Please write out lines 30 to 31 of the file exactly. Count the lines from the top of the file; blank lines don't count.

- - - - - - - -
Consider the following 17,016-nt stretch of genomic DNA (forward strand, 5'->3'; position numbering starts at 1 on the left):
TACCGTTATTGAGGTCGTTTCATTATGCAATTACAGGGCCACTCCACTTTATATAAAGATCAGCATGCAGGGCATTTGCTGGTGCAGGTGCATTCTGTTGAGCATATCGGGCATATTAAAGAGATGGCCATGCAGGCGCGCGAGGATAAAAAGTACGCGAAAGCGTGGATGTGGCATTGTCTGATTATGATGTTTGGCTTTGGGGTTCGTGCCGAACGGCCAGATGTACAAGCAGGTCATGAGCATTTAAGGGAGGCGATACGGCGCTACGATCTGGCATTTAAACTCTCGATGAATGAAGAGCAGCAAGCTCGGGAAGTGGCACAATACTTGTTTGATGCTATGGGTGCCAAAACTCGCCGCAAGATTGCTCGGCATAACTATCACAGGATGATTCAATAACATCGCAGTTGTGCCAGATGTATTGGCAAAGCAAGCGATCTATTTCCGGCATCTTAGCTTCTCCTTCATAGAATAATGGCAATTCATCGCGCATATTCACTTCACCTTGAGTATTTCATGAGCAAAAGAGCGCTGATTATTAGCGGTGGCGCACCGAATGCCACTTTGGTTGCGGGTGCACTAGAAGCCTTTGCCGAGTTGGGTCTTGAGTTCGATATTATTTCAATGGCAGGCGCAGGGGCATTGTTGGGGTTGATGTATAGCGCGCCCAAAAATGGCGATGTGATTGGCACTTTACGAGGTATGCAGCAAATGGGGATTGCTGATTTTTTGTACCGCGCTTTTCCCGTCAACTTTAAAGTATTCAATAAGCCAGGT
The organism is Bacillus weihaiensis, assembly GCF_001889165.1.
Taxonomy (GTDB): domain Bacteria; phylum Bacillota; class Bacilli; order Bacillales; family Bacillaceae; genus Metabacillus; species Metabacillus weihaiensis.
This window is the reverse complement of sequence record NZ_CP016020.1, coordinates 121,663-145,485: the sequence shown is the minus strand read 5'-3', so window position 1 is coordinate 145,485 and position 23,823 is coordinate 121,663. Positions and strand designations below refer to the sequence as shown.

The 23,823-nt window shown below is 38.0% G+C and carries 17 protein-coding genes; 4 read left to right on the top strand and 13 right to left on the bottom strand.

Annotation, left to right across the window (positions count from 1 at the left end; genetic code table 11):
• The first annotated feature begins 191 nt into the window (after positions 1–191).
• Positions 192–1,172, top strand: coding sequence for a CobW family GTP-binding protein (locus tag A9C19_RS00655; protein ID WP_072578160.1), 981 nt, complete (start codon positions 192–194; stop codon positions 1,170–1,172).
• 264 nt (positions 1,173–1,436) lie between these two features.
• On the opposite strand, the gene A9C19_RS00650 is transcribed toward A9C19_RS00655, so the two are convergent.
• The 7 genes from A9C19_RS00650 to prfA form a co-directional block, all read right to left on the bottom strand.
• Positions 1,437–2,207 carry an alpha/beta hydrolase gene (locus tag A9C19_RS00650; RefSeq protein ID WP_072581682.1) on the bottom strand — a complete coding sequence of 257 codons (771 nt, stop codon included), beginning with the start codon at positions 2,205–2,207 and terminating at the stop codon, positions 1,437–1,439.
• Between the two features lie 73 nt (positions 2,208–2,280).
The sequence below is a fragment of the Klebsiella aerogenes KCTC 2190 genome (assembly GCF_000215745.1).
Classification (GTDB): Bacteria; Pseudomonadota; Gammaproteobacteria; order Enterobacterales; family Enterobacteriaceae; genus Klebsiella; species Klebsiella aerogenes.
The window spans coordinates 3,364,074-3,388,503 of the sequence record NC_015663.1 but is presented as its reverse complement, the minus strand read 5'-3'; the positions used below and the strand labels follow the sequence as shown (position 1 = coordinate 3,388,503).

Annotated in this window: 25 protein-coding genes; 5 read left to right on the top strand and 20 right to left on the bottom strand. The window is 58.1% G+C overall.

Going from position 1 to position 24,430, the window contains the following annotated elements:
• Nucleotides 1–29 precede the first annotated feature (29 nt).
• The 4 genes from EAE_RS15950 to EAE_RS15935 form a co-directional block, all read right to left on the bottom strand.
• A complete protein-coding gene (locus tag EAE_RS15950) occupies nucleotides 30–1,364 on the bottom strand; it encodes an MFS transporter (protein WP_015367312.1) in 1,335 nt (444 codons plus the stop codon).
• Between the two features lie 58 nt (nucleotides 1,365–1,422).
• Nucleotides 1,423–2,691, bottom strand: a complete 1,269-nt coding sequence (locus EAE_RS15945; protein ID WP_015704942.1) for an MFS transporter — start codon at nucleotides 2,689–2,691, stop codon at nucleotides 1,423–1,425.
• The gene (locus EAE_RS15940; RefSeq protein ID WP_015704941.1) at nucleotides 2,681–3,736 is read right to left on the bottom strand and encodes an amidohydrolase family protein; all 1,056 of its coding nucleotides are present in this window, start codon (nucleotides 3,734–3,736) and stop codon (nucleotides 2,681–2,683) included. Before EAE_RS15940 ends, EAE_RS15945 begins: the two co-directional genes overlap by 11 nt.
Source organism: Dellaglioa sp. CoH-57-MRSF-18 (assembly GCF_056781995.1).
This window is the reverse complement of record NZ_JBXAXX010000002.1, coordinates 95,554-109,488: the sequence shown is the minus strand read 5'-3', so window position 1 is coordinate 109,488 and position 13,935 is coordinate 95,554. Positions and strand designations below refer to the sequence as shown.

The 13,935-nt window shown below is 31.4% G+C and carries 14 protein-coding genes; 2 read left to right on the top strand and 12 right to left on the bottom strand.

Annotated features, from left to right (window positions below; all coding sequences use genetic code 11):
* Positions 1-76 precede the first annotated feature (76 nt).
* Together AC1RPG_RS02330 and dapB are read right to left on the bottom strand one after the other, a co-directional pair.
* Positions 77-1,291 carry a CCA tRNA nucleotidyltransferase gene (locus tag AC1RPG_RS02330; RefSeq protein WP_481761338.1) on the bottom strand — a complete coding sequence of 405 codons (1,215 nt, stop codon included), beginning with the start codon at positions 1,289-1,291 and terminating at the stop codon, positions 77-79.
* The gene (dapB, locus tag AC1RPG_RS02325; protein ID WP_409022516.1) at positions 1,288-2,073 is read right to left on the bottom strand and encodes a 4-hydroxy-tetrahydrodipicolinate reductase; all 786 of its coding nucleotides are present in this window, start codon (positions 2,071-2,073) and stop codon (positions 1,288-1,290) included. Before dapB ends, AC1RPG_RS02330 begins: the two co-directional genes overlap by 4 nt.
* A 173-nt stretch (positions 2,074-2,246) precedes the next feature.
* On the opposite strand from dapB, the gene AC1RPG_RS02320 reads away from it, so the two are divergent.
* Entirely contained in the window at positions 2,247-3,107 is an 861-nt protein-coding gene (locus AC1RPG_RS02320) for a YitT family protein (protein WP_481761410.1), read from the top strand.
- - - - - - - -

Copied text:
* Positions 1-76 precede the first annotated feature (76 nt).
* Together AC1RPG_RS02330 and dapB are read right to left on the bottom strand one after the other, a co-directional pair.